But again, my focus was on how the price of corn wil be used to 'justify' consumer price increases that can not be justified.​
11:08 AM Aug 16th
 
Freeport, IL - Freeport, IL
FG;

Yes you are right. After reading your comments again, I did miss your message the first time. I became focused on what I didn’t want to see. Your point is unfortunately correct and my outlook is not going to improve things. Farmers are not going to come out looking like heroes.

At the risk of being redundant; Price this year, although still a factor, may take a back seat to supply. How much corn would be raised if there was a limited supply of anhydrous or diesel fuel? Forget the price, what if it was not available? That is what the end users of corn are facing. To limit the argument to price increase of chicken as it relates to the input cost of corn undermines the seriousness of the situation.

Please accept my apology. I now get your point

9:24 AM Aug 16th
 
Freeport, IL - Freeport, IL
FG;

Yes you are right. After reading your comments again, I did miss your message the first time. I became focused on what I didn’t want to see. Your point is unfortunately correct and my outlook is not going to improve things. Farmers are not going to come out looking like heroes.

At the risk of being redundant; Price this year, although still a factor, may take a back seat to supply. How much corn would be raised if there was a limited supply of anhydrous or diesel fuel? Forget the price, what if it was not available? That is what the end users of corn are facing. To limit the argument to price increase of chicken as it relates to the input cost of corn undermines the seriousness of the situation.

Please accept my apology. I now get your point

9:24 AM Aug 16th
 
PullMyFinger - Chappell, NE
Hey, no one seemed at all concerned when the farm use diesel price rose 663% because a couple of bozos thought it would be a real keen idea to illegally invade Iraq. That price has come down SLIGHTLY but is still more than 5 times what it was pre-occupation. Why would we even bother mentioning food prices that STILL have not risen 5% seven years later? We all must pay for stupidity in high places. Think before you vote.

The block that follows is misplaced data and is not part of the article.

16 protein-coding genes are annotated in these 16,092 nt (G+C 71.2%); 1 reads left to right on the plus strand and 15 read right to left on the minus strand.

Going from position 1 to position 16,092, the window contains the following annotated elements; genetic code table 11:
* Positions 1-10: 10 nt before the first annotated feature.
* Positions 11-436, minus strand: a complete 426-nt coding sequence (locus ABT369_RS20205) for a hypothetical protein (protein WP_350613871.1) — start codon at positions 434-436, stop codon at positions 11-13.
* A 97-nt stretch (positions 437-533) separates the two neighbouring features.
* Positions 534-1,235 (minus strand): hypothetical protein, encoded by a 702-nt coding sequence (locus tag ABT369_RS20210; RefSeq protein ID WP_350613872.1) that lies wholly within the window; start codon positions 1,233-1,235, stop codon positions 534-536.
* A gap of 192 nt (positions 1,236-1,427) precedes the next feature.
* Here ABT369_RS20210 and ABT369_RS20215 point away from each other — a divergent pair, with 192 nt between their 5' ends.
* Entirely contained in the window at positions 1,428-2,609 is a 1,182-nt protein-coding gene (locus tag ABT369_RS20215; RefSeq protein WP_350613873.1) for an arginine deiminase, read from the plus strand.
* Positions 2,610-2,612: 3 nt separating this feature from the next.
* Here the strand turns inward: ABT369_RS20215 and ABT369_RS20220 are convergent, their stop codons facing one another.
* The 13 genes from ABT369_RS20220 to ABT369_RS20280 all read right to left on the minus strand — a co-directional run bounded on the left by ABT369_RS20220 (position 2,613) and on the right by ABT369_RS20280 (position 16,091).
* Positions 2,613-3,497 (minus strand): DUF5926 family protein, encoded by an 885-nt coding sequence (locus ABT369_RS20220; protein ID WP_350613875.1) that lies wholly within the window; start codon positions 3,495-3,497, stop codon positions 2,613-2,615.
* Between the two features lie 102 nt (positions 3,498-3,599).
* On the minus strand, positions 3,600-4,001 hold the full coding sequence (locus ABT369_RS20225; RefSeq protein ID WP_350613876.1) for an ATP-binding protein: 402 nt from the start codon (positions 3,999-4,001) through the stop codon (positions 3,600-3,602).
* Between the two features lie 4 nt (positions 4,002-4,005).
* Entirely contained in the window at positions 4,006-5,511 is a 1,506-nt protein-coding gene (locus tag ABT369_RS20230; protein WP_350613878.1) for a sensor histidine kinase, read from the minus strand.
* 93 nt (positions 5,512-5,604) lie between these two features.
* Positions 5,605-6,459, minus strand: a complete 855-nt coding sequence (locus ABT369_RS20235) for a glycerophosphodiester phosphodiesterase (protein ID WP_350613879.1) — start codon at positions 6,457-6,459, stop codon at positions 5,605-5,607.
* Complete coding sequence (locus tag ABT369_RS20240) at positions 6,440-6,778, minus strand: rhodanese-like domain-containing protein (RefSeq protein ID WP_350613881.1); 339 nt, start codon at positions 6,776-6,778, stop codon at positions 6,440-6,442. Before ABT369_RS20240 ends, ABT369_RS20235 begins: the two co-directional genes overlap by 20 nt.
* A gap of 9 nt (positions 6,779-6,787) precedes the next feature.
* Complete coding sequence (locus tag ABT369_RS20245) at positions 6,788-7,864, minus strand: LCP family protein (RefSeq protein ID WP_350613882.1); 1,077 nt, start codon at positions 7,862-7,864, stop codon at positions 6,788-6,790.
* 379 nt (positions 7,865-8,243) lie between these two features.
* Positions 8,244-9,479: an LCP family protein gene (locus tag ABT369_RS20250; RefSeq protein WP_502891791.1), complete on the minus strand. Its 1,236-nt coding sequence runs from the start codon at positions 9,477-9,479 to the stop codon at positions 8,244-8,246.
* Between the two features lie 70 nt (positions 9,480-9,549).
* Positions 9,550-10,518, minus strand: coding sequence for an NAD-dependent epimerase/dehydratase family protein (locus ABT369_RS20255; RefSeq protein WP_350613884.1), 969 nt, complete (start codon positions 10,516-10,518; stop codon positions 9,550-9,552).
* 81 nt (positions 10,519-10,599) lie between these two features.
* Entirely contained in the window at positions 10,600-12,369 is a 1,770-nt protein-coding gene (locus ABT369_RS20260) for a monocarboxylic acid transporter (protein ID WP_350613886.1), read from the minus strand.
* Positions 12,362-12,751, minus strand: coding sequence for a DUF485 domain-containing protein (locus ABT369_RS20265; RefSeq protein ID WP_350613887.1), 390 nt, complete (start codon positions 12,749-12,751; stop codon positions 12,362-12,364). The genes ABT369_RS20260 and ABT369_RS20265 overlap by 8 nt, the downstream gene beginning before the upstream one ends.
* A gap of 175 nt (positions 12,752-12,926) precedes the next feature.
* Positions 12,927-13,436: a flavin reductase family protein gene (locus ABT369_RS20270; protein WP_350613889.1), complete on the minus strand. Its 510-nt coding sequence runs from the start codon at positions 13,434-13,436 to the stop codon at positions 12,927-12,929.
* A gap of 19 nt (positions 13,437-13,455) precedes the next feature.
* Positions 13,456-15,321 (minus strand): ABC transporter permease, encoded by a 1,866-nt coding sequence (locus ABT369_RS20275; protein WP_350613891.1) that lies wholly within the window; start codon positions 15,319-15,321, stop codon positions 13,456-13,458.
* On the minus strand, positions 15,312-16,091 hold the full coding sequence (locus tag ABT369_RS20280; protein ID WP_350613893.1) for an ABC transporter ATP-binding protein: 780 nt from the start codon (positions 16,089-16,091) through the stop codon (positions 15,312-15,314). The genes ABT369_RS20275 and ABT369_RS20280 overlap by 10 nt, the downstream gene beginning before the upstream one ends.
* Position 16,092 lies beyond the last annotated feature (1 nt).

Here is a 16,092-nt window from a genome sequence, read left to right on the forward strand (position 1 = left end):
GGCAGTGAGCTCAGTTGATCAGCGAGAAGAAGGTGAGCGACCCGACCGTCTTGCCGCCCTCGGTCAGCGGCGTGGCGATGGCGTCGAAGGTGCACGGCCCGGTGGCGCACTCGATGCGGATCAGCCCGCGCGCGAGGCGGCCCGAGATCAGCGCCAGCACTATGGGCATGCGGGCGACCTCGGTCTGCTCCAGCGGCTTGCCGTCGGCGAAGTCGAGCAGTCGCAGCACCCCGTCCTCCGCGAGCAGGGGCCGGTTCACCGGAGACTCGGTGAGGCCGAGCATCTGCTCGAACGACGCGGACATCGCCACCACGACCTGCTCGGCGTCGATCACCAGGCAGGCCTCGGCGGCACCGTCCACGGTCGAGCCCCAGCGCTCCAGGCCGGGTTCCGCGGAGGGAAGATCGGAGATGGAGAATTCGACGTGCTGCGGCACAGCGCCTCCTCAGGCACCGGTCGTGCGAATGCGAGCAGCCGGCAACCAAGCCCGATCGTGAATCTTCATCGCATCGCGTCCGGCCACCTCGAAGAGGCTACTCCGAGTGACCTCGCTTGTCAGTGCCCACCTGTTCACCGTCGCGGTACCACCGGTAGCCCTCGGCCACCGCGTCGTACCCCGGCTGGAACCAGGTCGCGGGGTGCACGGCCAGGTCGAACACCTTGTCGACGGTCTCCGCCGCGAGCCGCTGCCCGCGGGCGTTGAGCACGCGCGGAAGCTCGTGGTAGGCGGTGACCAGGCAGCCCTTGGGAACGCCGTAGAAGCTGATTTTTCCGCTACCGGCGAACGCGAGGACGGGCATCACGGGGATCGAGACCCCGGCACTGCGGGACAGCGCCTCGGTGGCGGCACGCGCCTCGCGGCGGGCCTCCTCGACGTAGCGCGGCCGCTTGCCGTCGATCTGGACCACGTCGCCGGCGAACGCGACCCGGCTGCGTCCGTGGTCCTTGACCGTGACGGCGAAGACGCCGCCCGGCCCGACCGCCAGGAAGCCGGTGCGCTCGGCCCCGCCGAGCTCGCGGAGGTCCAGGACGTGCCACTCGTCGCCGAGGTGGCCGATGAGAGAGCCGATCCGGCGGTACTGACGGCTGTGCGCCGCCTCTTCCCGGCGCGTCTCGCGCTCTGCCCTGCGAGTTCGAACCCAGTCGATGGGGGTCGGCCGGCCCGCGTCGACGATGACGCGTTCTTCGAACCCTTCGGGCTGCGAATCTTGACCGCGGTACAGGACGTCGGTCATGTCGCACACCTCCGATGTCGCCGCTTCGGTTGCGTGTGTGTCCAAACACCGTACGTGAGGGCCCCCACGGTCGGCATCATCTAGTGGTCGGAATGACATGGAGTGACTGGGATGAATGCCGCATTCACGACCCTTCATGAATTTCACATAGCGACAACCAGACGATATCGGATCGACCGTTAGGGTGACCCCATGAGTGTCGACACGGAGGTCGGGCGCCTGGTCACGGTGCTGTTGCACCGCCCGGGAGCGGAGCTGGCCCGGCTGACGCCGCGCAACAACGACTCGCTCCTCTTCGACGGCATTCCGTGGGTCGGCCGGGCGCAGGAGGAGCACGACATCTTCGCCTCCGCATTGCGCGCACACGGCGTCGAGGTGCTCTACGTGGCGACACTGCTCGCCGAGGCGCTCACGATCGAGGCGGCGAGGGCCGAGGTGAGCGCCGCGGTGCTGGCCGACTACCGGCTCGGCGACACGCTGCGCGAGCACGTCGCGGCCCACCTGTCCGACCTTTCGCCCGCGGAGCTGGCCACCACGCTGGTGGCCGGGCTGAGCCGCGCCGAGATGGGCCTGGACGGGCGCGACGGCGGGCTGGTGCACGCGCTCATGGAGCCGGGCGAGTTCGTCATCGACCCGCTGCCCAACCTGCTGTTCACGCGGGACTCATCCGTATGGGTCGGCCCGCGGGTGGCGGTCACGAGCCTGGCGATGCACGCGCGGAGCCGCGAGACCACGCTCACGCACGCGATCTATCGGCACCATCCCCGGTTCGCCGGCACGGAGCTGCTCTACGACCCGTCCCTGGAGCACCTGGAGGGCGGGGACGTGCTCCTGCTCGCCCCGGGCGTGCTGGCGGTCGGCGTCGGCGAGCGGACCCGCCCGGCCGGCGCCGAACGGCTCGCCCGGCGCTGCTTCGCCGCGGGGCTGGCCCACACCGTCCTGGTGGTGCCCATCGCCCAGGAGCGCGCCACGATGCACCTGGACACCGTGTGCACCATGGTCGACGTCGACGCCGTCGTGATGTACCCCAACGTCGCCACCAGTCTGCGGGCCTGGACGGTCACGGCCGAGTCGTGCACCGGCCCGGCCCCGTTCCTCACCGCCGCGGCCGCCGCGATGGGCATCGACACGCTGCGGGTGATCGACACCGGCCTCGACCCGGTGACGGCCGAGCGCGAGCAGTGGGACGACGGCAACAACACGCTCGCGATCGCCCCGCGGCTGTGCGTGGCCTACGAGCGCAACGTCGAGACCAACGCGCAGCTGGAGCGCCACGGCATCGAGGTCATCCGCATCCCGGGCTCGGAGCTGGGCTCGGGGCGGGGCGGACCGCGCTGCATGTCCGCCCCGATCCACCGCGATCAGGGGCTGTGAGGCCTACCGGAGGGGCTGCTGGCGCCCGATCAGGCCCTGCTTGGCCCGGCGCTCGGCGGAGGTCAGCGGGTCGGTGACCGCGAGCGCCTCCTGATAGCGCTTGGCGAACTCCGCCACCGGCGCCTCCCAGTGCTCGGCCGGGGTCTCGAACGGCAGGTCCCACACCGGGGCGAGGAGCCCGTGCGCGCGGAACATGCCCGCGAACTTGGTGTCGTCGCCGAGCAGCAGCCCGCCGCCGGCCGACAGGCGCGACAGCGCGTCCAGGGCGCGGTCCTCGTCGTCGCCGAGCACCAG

10:56 PM Aug 15th
 
FG - cuba, IL
Freeport, Il

Since corn prices are being used as the reason for the price increases, that is naturally the cost to analyze.

You are trying to factor in other reasons. But boiler production drop is not the issue raised, The issue raised is the price of corn.

Corn producers could use the same logic as yours when it comes to decreased production yet high costs in seed, fertilzer etc. Again, that is another issue.

If you can't understand my original point it is because you don't want to.




9:13 PM Aug 15th
 
Freeport, IL - Freeport, IL
December corn futures went from $5.20 to $8.20/bushel. A 58% increase. This occurred because corn production went from 14.79 billion bushels to 10.78 - a 27% decline. Why is the price increase of chicken limited to $0.09 if the broiler industry has a real possibility of dropping production? Is the economics of broilers different than corn? The production drop of broilers could come from limited corn supply, limited soybean meal supply and/or the economics of broiler production. The margin in the broiler industry is very small. The 58% increase in corn prices is a big deal in the broiler industry especially in the short run. This drought has the potential of being bad - real bad.
6:54 PM Aug 15th
 
Freeport, IL - Freeport, IL
December corn futures went from $5.20 to $8.20/bushel. A 58% increase. This occurred because corn production went from 14.79 billion bushels to 10.78 - a 27% decline. Why is the price increase of chicken limited to $0.09 if the broiler industry has a real possibility of dropping production? Is the economics of broilers different than corn? The production drop of broilers could come from limited corn supply, limited soybean meal supply and/or the economics of broiler production. The margin in the broiler industry is very small. The 58% increase in corn prices is a big deal in the broiler industry especially in the short run. This drought has the potential of being bad - real bad.
6:54 PM Aug 15th
 
FG - cuba, IL
Let's see.

Takes about 1 bushel of corn to produce 32 lbs of chicken or 1.75 lbs of corn per lb of chicken

If corn goes from $5 to $8 a bushel that means a price increase of corn goes from 9 cents a lb to 14 cents a lb ( 5 cent a lb increase in corn) for a NET price increase of about 9 cents a lb. for the chicken.

Wonder how that 9 cents a lb will be reflected a the grocery store.

oYu can count on three things.

First, the price gougers will be in full force.
Second, the media wil not analyze anything and blame the farmer.
Third, the AG organizations will never respond thus helping to screw corn producers even more.
5:10 PM Aug 15th